Joseon Gunman: Episode 21
It looks like finale week just may give us a strong finish to Joseon Gunman, which I’d worried about because I found last week’s episodes to be a bit plodding. It may be a finale tinged with bittersweetness, but that’s something I embrace; it’s not about winning everything and suffering nothing, but finding a way to hold firm to your values without going blindly into battle, or asking for the impossible. I suspect some of our characters are still going to have to learn how to do this, but for others, they get a crash course today.
SONG OF THE DAY
Park Ki-young, Acoustic Blanc – “톡톡톡” [ Download ]
EPISODE 21 RECAP
The coup begins at the banquet, with Yoon-kang leading the rebel forces as they set fire to a building nearby. The officials and foreign dignitaries in attendance scatter in panic, while our two Kaehwa masterminds, Kim Ok-kyun and Park Young-hyo, quietly head out together.
The Kaehwa-turned-opposition minister, Min Yeong-ik, follows them outside and finds himself cornered by rebels. “We have come to open a new world,” a soldier tells him, and cuts him down. Min Yeong-ik falls, fatally wounded.
Choi Won-shin sees this happen and hurries away, not wanting to be next. He warns Minister Kim, just as the rebel soldiers storm the venue and start cutting officials down left and right. Choi gets slashed in the gut and falls, bloodied, but manages to crawl underneath a table to temporary safety.
Ho-kyung, who has come here for the sole purpose of saving his father, steps in to save him from a similar fate and ushers him out.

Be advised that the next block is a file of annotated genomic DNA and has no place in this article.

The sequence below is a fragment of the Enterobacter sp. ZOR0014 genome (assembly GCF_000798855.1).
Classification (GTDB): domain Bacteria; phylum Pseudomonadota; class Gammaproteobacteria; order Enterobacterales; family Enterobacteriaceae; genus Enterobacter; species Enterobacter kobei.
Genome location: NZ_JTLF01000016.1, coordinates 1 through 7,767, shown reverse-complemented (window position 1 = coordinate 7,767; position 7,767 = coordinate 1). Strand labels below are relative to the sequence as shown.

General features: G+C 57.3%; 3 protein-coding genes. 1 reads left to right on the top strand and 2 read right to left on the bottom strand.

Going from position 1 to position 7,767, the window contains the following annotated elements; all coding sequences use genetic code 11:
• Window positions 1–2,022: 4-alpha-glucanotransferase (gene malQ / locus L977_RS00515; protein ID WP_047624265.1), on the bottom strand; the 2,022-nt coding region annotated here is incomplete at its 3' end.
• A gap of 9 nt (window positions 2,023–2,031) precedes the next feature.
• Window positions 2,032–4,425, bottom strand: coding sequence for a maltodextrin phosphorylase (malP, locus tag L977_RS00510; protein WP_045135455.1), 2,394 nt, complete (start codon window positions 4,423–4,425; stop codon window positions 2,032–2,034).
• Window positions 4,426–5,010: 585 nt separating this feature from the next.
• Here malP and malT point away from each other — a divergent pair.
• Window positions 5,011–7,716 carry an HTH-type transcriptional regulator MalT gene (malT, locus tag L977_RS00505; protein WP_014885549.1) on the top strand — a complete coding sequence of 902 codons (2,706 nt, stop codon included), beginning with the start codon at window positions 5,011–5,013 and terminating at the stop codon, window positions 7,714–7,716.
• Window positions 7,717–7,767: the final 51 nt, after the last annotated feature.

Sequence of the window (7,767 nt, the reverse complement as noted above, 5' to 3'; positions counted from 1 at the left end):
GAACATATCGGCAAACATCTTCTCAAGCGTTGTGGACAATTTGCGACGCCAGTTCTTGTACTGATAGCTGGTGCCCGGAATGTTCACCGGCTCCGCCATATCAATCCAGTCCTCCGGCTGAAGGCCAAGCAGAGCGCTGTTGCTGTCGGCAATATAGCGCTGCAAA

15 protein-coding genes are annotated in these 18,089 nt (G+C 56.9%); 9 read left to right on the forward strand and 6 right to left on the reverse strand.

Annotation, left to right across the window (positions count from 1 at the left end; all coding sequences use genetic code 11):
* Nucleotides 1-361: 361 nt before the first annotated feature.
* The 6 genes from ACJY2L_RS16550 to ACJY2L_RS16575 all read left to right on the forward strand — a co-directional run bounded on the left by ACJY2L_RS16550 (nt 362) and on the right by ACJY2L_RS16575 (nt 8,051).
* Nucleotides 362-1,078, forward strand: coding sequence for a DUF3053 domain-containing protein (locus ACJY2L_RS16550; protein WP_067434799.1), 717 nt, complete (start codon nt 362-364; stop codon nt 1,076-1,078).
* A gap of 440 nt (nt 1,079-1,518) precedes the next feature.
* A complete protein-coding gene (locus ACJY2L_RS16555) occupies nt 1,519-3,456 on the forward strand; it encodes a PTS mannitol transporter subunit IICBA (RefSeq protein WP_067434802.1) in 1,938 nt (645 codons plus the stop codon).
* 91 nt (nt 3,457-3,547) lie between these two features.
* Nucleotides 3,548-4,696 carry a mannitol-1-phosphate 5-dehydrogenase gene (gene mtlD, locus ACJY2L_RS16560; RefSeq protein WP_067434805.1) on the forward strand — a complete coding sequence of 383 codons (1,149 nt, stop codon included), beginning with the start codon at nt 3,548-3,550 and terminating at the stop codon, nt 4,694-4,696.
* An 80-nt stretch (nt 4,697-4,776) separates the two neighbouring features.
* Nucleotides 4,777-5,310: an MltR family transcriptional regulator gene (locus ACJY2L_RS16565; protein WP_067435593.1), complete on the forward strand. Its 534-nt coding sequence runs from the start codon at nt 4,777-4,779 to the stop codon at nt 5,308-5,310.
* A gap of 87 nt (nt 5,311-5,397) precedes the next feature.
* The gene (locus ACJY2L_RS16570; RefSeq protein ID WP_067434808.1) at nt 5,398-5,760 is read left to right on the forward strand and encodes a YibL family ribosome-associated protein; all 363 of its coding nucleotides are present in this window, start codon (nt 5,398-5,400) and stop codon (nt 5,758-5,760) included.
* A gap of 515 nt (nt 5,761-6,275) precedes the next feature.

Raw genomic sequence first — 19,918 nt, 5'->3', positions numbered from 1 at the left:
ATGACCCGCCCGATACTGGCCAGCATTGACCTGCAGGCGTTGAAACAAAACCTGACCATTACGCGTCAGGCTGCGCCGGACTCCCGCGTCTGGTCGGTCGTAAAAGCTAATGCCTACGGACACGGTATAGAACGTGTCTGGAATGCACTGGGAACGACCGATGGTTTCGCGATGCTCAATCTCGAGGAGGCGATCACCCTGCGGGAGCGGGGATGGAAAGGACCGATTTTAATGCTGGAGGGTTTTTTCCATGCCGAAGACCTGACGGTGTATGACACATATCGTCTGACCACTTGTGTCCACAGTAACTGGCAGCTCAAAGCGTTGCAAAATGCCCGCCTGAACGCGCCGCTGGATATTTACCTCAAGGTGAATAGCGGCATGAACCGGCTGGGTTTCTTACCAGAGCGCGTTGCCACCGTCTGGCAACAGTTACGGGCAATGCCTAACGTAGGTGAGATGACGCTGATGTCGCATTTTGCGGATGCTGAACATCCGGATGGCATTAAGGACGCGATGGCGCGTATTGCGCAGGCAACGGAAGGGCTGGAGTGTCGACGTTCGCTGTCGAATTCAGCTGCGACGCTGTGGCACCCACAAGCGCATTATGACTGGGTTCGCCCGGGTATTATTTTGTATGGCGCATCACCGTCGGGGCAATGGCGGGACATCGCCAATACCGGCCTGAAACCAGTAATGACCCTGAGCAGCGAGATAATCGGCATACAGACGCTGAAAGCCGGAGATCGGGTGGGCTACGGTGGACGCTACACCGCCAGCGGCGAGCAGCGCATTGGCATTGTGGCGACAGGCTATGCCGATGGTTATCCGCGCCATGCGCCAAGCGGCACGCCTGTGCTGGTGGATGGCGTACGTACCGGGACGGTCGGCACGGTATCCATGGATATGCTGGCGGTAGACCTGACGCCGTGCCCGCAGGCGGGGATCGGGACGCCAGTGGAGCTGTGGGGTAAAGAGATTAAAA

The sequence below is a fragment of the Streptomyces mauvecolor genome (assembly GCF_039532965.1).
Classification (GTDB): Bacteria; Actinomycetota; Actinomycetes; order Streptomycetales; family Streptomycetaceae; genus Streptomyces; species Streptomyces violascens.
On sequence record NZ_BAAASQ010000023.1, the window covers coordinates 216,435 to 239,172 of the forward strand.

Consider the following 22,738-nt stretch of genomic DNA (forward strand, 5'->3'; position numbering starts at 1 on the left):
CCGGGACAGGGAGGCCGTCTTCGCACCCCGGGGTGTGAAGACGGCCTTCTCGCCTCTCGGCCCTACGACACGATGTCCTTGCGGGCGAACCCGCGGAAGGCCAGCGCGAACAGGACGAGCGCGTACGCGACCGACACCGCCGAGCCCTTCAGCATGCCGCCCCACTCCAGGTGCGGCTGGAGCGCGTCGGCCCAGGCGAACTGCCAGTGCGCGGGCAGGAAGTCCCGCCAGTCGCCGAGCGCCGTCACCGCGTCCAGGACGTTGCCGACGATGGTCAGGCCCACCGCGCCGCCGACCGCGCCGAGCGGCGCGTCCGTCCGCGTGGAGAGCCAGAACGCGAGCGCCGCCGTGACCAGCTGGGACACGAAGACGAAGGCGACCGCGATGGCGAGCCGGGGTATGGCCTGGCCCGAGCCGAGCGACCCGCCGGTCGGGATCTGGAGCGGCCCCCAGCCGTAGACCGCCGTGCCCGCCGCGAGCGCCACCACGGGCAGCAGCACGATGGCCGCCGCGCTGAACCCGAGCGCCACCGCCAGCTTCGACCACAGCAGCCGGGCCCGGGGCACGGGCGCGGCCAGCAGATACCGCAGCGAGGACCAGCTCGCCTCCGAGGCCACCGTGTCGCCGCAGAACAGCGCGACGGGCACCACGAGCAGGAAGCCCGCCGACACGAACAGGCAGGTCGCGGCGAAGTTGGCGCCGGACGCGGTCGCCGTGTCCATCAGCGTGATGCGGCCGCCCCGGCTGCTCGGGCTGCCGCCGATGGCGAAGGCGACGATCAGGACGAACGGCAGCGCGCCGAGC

Yoon-kang meets his leaders, who move on to the next part of the plan to move the king and queen to a different palace. Soo-in, meanwhile, slips away from her court lady duties carrying a package (explosives, I presume, per her suggestion to use them in the coup). But her departure goes noted by another court lady, the same one who’d been ordered to snoop through her things.
Ho-kyung and Minister Kim’s escape route is blocked by rebels, who hold them at swordpoint. So it’s now that Ho-kyung reveals that he’s working with the Kaehwa rebels, and uses their secret password. The rebels let them go, satisfied, and hurry onward—but now Minister Kim eyes Ho-kyung with shock and mounting horror. Was he only pretending to be on his father’s side in order to spy on him?
Minister Kim spits out, “Did you hate your father so much you would kill him?” Ho-kyung hangs his head and urges his father to escape with his life. Saying that he cannot protect him any more than this, he directs him to seek shelter with his uncle and heads off.